|7||Charles Sims||West Virginia||6'0||214||4.48|
|O'Hara's Top 5 fullback prospects|
Carlos Hyde, Ohio State: Hyde followed the path of former Ohio State Heisman Trophy winner Eddie George by spending a year at Fork Union Military Academy in 2009 to meet the academic requirements to attend OSU.
Hyde was suspended for the first three games of 2013 but was a force when he got on the field, rushing for 1,521 yards, a 7.2-yard average per carry and 15 rushing TDs. He rushed for 226 yards against Michigan, the most ever by a Buckeye vs. Michigan.
Bishop Sankey, Washington: He spent 2011 as a reserve and broke out in 2012, rushing for 1,439 yards and 16 TDs and adding 33 catches for 249 yards. He came back with a record-breaking 2013 season – a school-record 1,870 yards rushing and 20 TDs for a career-record 37 rushing TDs. He averaged 143.8 rushing yards per game.
Jeremy Hill, LSU: A third-year sophomore, he had a big 2013 season with 1,401 yards rushing and 16 TDs. He’s had legal problems and is on probation until July of 2015, stemming from his involvement in a fight outside a bar in April of 2013. Lack of speed will drop him down in the draft.
Tre Mason, Auburn: He played sparingly in 2011 but broke out in his debut, returning a kickoff 97 yards for a TD in his first game. After 1,002 yards in 2012, he exploded in 2013, breaking Bo Jackson’s school record by rushing for 1,816 yards and 23 TDs. Some analysts rank him as the most skilled back in the draft.
Andre Williams, Boston College: He started strong as a true freshman in 2010, rushing for 461 yards, and finished stronger in 2013 by leading the nation in rushing with 2,167 yards and becoming the 16th runner in FBS history to go over the 2,000-yard mark in a season. It’s unknown if he can help as a receiver. He had only 10 catches in his career.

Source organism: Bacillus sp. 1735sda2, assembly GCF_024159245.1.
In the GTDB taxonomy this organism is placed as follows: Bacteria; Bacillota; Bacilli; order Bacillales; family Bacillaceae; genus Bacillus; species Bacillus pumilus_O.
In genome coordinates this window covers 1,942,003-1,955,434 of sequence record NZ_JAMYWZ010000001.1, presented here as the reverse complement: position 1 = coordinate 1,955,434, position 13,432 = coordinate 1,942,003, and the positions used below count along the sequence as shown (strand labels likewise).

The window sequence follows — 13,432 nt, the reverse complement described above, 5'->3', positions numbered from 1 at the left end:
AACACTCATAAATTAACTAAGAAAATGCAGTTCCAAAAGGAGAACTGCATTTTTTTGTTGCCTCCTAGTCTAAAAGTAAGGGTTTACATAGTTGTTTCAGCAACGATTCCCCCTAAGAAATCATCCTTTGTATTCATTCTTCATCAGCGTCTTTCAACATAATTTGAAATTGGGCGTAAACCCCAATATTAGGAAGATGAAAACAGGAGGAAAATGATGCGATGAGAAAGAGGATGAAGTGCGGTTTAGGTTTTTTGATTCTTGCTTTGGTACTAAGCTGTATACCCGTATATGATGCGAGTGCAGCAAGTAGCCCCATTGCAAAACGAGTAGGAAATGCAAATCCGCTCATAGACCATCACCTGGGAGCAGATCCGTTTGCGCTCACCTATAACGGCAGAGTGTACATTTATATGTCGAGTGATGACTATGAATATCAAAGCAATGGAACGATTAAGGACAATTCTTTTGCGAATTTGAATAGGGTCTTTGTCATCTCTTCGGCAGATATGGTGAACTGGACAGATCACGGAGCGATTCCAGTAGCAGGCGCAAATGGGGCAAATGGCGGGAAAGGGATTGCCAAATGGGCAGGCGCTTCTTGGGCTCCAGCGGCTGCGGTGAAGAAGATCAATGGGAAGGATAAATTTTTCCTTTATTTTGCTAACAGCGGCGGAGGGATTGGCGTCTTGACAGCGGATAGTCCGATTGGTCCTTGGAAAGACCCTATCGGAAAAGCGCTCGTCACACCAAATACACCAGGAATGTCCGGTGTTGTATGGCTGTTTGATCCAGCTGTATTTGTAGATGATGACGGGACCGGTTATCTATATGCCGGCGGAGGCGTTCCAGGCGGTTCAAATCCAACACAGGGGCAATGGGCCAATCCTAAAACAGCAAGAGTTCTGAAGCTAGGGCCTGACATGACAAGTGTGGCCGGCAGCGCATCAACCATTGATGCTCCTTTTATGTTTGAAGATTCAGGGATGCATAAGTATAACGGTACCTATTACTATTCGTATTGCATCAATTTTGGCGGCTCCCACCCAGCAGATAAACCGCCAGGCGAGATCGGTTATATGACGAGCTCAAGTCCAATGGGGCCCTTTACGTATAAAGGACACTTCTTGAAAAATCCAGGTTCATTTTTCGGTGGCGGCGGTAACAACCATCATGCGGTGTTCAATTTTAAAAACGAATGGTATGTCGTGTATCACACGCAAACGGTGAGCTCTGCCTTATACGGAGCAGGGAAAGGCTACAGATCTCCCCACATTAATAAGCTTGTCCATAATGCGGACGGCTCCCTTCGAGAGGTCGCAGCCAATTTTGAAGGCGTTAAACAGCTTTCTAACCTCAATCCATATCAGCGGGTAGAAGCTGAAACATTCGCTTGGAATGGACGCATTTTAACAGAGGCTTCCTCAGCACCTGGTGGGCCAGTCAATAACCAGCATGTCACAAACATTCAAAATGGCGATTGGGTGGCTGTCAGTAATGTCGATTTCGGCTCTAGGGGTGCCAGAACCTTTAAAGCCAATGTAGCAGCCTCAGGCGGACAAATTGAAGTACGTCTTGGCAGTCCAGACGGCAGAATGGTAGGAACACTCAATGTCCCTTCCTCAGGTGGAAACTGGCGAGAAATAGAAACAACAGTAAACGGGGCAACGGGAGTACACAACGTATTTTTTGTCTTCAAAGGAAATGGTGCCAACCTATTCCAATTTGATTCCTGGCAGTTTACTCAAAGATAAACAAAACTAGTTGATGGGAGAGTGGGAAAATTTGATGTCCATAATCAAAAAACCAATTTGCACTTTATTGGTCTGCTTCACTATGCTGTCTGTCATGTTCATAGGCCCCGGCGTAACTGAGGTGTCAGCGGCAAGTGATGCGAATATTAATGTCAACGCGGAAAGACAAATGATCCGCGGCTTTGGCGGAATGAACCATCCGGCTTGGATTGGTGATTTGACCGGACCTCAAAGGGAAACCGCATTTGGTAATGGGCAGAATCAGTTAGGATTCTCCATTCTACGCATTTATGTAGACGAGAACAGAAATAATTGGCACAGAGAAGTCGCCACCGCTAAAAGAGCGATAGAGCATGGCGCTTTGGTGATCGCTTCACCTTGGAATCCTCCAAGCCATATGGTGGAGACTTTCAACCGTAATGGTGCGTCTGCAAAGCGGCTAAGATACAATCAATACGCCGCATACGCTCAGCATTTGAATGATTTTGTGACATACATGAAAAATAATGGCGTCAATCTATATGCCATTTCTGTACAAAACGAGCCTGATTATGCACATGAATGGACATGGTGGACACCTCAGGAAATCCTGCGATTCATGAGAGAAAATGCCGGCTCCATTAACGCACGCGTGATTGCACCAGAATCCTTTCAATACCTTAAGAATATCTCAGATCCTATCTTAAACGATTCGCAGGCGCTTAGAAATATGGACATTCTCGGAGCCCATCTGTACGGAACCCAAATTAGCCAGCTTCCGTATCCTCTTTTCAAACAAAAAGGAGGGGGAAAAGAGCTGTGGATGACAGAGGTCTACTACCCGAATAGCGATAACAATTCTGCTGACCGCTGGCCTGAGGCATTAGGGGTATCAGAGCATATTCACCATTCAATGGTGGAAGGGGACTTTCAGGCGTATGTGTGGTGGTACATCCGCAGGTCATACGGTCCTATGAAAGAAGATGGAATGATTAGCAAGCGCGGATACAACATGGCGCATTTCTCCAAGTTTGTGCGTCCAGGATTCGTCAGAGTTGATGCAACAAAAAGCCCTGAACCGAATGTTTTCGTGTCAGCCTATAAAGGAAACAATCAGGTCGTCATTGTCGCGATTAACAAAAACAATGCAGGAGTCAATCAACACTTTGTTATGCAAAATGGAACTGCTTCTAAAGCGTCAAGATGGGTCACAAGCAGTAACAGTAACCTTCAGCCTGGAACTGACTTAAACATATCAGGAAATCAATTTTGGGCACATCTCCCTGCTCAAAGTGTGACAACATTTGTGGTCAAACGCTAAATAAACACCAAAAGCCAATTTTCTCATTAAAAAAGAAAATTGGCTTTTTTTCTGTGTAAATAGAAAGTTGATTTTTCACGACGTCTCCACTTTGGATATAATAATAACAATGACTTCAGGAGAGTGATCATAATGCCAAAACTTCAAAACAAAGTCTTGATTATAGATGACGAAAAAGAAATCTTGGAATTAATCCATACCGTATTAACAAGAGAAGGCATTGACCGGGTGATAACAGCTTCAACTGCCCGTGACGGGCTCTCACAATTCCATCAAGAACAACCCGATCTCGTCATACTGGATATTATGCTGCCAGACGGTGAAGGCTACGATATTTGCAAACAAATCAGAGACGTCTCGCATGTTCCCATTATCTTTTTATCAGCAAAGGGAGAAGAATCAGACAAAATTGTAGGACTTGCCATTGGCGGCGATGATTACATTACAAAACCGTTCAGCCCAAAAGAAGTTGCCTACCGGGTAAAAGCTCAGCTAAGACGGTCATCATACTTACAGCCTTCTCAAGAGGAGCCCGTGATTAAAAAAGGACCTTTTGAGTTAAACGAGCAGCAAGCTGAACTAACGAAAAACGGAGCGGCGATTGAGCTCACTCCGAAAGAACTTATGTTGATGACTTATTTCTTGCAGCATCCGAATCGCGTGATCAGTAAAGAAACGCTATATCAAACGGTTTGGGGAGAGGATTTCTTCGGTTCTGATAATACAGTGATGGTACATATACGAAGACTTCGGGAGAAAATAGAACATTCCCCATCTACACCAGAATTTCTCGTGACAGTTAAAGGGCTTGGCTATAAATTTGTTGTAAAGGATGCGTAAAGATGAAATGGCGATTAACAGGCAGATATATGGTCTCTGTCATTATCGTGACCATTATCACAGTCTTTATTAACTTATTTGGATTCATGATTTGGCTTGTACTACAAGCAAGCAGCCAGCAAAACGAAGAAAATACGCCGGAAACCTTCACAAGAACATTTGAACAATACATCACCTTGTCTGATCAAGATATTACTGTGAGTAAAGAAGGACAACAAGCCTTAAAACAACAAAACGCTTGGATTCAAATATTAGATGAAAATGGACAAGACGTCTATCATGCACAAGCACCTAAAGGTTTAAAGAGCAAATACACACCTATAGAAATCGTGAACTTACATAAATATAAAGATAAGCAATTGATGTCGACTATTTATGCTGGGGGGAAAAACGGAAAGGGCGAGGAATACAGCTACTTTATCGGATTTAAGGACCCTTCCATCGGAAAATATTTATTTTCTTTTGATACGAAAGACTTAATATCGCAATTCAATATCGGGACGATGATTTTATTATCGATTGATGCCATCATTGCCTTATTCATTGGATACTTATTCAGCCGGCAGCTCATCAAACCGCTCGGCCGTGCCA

Devonta Freeman, Florida State: Short (a little over 5-8) but sturdy, Freeman made an impact early, becoming the starting tailback halfway through his freshman season in 2011. In the Seminoles’ 2013 national championship season, he rushed for 1,016 yards to become the school’s first 1,000-yard runner since Warrick Dunn in 1996.
Charles Sims, West Virginia: Sims had three productive seasons at Houston, his hometown school, and played as a true freshman in 2009. He sat out the 2010 season when the NCAA ruled he was ineligible but returned to play the next two years. He transferred to West Virginia in 2013 and had his best season – 1,095 yards rushing and 45 catches for 401 yards. Despite having small hands (8-1/4) he’s been a good receiver.
Ka’Deem Carey, Arizona: One of the great high school ball carriers in Arizona history, he gained nearly 4,500 yards and scored 71 TDs his last two prep seasons. A three-year player at Arizona, he led the FBS with 1,929 yards and 23 TDs in 2012 and came back in 2013 to rush for 1,885 and 19 TDs. He had some legal issues the last two years. A poor workout in his pro day, when he looked out of shape, hurt his stock.